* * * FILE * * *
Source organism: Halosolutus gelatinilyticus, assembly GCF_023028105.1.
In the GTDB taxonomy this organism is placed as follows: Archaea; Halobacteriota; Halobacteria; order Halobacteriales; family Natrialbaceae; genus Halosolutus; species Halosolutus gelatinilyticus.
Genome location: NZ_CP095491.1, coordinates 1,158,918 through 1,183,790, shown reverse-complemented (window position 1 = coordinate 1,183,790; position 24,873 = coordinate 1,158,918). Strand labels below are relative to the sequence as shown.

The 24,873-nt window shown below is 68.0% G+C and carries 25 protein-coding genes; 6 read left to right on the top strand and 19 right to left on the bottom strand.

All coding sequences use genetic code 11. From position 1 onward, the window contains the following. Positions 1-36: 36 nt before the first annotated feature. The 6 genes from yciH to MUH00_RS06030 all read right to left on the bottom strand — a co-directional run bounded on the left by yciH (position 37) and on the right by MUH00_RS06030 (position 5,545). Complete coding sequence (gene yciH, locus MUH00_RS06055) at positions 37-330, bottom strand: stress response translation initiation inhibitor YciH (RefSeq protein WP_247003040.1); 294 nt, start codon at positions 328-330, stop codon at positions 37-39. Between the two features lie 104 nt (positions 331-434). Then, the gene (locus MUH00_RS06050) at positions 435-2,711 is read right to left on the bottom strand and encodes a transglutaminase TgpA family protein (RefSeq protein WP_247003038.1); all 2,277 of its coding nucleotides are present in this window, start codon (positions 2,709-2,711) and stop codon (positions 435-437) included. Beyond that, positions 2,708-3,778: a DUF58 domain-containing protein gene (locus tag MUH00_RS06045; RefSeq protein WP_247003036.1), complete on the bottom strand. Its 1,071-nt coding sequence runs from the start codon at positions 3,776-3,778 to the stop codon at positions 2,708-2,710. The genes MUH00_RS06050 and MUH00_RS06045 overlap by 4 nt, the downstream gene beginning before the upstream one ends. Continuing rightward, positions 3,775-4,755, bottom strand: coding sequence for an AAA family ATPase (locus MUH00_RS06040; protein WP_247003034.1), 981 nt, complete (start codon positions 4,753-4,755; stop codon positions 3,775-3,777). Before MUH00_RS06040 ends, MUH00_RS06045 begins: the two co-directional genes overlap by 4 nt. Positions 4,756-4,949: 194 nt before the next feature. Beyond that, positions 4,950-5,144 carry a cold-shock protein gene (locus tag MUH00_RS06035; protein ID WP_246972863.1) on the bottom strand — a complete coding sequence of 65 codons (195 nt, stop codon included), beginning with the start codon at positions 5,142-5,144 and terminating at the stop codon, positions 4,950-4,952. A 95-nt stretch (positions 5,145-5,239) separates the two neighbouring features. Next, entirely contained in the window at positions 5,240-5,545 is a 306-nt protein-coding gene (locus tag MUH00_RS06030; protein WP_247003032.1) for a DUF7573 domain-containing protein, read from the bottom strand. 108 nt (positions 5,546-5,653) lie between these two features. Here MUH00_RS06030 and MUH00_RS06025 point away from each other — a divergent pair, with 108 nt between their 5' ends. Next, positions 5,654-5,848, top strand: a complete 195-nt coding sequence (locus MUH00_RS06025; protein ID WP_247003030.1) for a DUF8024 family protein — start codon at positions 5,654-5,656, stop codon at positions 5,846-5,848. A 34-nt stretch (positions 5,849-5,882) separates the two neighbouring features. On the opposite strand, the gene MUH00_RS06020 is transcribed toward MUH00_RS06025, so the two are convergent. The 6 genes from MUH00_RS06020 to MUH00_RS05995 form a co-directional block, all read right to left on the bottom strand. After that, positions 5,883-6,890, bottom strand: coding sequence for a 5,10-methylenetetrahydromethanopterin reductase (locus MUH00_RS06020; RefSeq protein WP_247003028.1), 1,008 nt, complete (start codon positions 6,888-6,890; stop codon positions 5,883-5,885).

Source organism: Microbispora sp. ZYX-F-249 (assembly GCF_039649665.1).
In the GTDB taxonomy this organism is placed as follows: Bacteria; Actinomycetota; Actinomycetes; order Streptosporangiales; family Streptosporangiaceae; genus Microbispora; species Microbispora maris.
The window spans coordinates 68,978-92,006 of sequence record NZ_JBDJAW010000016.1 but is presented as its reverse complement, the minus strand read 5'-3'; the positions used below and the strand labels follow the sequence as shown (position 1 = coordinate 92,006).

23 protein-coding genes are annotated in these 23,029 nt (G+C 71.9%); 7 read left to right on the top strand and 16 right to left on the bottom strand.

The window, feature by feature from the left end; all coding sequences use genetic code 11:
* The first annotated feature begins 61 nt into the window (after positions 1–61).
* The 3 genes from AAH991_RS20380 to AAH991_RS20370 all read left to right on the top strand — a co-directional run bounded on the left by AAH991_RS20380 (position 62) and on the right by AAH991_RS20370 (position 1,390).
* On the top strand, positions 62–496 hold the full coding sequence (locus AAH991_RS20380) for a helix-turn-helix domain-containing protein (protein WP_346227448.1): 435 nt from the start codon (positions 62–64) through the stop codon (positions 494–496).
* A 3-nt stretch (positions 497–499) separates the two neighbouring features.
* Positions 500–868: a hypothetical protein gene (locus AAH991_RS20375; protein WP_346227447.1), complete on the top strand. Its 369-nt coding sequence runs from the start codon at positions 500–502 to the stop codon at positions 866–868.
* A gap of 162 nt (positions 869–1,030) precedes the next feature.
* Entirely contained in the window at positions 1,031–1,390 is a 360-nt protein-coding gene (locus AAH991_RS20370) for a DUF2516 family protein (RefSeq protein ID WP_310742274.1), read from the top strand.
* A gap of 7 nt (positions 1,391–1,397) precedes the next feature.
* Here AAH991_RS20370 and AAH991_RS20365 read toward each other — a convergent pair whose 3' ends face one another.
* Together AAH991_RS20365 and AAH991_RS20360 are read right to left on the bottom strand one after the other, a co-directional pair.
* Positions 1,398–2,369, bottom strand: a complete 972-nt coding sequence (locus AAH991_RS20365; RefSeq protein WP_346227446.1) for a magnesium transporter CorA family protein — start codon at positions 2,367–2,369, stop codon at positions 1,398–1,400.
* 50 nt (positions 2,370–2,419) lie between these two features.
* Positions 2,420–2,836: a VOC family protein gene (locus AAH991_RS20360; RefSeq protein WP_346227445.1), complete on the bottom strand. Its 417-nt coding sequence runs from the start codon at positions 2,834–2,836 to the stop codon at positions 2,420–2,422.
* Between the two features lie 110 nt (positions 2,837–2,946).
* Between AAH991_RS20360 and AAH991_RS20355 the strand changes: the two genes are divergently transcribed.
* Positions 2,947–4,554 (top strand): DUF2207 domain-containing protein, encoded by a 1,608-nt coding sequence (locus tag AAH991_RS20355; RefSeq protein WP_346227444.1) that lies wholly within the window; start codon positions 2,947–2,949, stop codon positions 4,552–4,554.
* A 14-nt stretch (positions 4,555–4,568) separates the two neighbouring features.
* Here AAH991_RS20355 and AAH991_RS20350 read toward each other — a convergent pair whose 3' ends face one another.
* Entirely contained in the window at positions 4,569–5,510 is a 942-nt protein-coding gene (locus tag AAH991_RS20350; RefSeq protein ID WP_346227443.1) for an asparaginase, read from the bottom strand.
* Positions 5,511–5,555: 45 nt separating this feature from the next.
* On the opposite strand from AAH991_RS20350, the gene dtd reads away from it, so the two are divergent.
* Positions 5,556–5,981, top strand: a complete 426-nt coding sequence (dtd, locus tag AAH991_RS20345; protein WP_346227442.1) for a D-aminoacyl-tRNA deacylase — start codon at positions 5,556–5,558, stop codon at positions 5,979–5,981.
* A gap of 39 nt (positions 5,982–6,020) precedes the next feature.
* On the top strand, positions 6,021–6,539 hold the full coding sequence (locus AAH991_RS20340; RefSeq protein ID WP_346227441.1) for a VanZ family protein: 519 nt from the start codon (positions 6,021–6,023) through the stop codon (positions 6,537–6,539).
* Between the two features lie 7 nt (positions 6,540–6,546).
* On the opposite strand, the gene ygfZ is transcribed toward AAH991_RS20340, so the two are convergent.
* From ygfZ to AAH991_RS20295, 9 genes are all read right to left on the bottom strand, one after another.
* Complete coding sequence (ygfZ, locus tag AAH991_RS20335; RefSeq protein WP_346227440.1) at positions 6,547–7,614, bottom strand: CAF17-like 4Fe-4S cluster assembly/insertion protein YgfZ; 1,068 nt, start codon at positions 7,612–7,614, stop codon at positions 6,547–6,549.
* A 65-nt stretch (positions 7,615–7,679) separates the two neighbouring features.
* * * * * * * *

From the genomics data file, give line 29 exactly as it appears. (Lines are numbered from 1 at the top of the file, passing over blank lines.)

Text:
* Entirely contained in the window at positions 4,569–5,510 is a 942-nt protein-coding gene (locus tag AAH991_RS20350; RefSeq protein ID WP_346227443.1) for an asparaginase, read from the bottom strand.